Although most experts are hesitant to make concrete predictions about exactly when the U.S. can consider its outbreak over, personal plans can be revealing. Jha has famously been hoping to have a July 4 barbecue in his backyard, including 20 people. By August, he told me, he hopes to travel with his family. The pandemic expert and former assistant secretary of homeland security Juliette Kayyem told me much the same last month: “I have plans to travel abroad in August. I feel like the world will start to move well before then.”

Where exactly that world is going, however, is far from certain. A beautiful, COVID-free summer may be a vision of hope, and possibly a reality for many, but optimistic projections about the coming months in the U.S. can mean losing sight of a far more unsettling global picture. As things get better, the world could fall into the same patterns that got us to the point of nearly half a million American deaths. “I’m feeling generally optimistic for the U.S. this summer,” Omer says. “But I’m also having nightmares.”


Under no circumstances is the coronavirus simply going to disappear this summer. Cases will drop, and restrictions will lift in many places. But rather than an abrupt end to the pandemic, the coming months will be more like the beginning of an extended and still-volatile tail of the outbreak globally. What that will look like, and how long it will last, depends on how nations cooperate and coordinate—or fail to. Regardless of how quickly the immediate threat of viral illness subsides in the U.S., America’s choices in the coming weeks and months could mean the difference between a pandemic that ends this year and one that haunts everyone indefinitely.

Though Shaman’s projections about herd immunity may sound hopeful, the fact that the U.S. was able to identify such a small fraction of our cases is evidence of profound, persistent failures in detection, communication, and prevention. Rapid testing will be key to containing local outbreaks, especially next fall and winter. This infrastructure is not yet in place, nor do many Americans have easy access to high-quality masks. We also have a far-from-impeccable record of accepting lifesaving vaccines when they are on offer. Even assuming that almost everyone gets their shots as soon as possible, the Columbia researchers estimate that in the U.S. alone, roughly 29 million additional cases could occur between now and July, depending on how Americans decide to act and which restrictions states choose to lift. “We should really be redoubling our efforts to control the virus,” Shaman said.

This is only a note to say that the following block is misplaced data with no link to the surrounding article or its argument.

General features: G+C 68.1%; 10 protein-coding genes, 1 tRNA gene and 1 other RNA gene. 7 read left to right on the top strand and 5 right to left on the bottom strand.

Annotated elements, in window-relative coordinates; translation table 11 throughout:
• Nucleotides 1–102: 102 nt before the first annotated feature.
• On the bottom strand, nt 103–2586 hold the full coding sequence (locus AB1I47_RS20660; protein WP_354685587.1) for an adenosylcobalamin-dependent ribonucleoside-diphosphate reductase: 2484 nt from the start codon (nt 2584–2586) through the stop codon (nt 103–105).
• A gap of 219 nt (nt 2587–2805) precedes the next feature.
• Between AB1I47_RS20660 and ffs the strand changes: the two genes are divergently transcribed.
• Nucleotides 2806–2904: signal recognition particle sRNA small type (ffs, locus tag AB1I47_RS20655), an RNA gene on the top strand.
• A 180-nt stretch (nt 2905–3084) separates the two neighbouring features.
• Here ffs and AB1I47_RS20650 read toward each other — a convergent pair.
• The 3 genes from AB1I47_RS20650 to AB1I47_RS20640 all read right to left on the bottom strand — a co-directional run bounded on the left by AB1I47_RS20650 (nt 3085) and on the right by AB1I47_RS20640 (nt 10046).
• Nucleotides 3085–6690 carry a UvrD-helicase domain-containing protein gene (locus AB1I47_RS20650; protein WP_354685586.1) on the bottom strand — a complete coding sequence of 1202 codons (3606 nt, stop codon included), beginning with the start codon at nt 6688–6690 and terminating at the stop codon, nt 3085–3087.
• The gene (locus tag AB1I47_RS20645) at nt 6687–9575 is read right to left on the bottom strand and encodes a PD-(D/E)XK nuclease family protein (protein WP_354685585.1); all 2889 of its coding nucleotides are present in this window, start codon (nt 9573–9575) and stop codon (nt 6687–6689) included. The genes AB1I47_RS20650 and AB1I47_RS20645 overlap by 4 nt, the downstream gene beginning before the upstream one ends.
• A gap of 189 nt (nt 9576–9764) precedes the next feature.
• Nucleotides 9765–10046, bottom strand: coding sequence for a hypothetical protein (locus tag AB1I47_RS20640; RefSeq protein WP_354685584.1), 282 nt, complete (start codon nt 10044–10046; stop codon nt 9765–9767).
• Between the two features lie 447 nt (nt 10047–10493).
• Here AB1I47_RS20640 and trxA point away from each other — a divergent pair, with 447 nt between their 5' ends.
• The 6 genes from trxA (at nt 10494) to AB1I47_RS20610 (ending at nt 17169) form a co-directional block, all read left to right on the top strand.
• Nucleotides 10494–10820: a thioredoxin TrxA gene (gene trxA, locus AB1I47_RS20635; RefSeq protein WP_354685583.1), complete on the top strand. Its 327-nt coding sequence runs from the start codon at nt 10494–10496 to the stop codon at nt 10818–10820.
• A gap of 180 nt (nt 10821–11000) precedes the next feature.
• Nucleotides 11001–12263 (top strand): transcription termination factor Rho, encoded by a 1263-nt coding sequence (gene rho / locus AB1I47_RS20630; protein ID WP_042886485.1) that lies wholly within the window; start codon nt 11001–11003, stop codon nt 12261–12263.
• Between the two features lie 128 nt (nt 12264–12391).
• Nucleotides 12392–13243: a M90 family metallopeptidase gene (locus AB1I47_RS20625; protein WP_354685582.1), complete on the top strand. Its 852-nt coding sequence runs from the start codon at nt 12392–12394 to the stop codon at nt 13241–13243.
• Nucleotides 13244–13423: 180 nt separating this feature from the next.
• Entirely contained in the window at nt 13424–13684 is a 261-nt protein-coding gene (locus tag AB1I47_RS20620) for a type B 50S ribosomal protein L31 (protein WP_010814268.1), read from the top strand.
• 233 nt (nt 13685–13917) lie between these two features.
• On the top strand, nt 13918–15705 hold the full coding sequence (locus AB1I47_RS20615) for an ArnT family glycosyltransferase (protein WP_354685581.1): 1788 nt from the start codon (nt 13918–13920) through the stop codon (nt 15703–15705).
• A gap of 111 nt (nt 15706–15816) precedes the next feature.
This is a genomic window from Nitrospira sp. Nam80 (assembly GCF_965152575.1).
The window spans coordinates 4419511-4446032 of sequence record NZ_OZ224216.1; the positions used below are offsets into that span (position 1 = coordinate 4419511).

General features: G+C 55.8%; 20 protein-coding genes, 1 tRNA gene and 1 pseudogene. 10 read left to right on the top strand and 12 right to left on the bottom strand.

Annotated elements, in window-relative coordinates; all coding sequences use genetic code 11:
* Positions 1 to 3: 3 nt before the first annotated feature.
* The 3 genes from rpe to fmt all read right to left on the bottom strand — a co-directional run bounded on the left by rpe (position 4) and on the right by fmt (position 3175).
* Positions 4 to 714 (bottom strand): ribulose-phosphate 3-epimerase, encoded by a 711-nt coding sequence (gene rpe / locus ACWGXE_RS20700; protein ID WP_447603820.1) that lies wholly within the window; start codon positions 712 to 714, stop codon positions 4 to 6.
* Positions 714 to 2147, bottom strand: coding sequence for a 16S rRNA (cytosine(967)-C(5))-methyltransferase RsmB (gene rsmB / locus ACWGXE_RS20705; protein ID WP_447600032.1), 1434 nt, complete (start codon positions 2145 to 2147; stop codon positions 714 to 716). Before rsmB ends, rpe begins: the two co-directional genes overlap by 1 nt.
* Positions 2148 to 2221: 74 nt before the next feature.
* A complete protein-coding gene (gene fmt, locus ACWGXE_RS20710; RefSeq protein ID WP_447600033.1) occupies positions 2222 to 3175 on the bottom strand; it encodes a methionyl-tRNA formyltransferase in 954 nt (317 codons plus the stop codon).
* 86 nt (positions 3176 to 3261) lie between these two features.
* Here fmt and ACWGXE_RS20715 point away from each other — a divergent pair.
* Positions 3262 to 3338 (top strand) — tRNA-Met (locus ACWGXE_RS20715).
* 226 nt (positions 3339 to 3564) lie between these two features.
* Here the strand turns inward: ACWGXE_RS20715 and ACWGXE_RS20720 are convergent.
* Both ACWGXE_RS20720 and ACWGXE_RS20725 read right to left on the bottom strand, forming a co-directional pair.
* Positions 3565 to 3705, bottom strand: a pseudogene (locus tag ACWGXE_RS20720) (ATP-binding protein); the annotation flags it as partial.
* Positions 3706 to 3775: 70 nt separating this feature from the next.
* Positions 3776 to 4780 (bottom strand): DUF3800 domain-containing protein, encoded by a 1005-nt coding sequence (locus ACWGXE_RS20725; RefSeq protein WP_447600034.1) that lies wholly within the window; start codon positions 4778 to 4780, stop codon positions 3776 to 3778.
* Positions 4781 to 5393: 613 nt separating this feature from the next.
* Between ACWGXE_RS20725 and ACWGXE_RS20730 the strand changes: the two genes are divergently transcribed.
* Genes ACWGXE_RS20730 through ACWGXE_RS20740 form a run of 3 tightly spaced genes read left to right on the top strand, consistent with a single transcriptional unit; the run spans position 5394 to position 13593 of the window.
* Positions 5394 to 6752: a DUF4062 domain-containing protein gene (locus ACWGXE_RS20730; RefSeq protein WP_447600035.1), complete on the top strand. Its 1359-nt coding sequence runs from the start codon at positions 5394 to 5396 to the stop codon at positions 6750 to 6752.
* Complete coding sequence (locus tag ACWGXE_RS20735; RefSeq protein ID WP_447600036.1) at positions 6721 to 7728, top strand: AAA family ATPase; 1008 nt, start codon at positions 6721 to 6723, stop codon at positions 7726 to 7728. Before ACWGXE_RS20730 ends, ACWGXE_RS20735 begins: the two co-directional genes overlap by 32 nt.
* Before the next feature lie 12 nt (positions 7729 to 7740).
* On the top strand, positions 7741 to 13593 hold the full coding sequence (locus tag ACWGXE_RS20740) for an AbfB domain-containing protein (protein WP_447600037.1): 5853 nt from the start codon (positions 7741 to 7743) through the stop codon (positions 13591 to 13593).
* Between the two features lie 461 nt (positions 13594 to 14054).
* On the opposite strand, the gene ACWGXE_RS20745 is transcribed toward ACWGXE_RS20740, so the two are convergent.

Variant strains that increase the transmissibility of the virus could also throw these estimates off, Shaman noted. As the virus mutates, the reliability of immunity from prior infections also changes. The recent outbreak in Manaus, Brazil, suggested that even high levels of past infection didn’t necessarily protect a population for long. Fundamentally, we still do not know how herd immunity will work—if it even does. “The most important thing to remind ourselves of is that herd immunity is only relevant to consider if we have a vaccine that blocks transmission,” says Shweta Bansal, a biologist at Georgetown University. If it turns out that vaccinated people can still carry and spread the virus, then a group cannot assume that they are protected because people around them are vaccinated. It would mean that the finish line is not 70 percent, but 100.

In the absence of a mythically perfect vaccine, the value of each dose depends almost entirely on how that dose is deployed. The situation in North Dakota, for example, stands in stark contrast to Vermont, where only 2 percent of the population has had a documented infection. In a place with low levels of immunity, each dose of the vaccine is more valuable than it would be elsewhere—more likely to save a life or prevent a chronic disease. The Trump administration’s approach to vaccination, since inherited by Joe Biden, was to leave it up to states to handle distribution individually, rather than allocate based on where the vaccines could have the biggest impact. Such an approach leaves pockets of the country open to surges in death and disease, despite national averages falling. As Bansal put it, even assuming that the vaccines do make herd immunity possible, the path will not be a straight line so much as “playing a game of whack-a-mole with COVID outbreaks.”

If the differences in vulnerability are significant between towns, counties, and states, the global disparities are chasms. Vietnam, for example, is a country of 97 million people that has had fewer than 1,600 cases of COVID-19 and 35 deaths. They have done an exemplary job of controlling the virus, and presumably have very low levels of immunity. Nonetheless, the current scheme of vaccine production—wherein every country is on its own to produce or procure vaccines from private companies selling them at a profit—leads to redundancies at every level, from innovation to distribution, and severe misallocation when comparing one population with another. The coming months could see, for instance, vaccines going to healthy 20-year-olds in North Dakota before much older, chronically ill people in places such as Vietnam. Americans might have to wonder whether we’ll need to wait until April or May to get shots, but many low-income countries may not have widespread access until 2022, or possibly even 2023, notes Ruth Faden, a bioethics professor at Johns Hopkins University.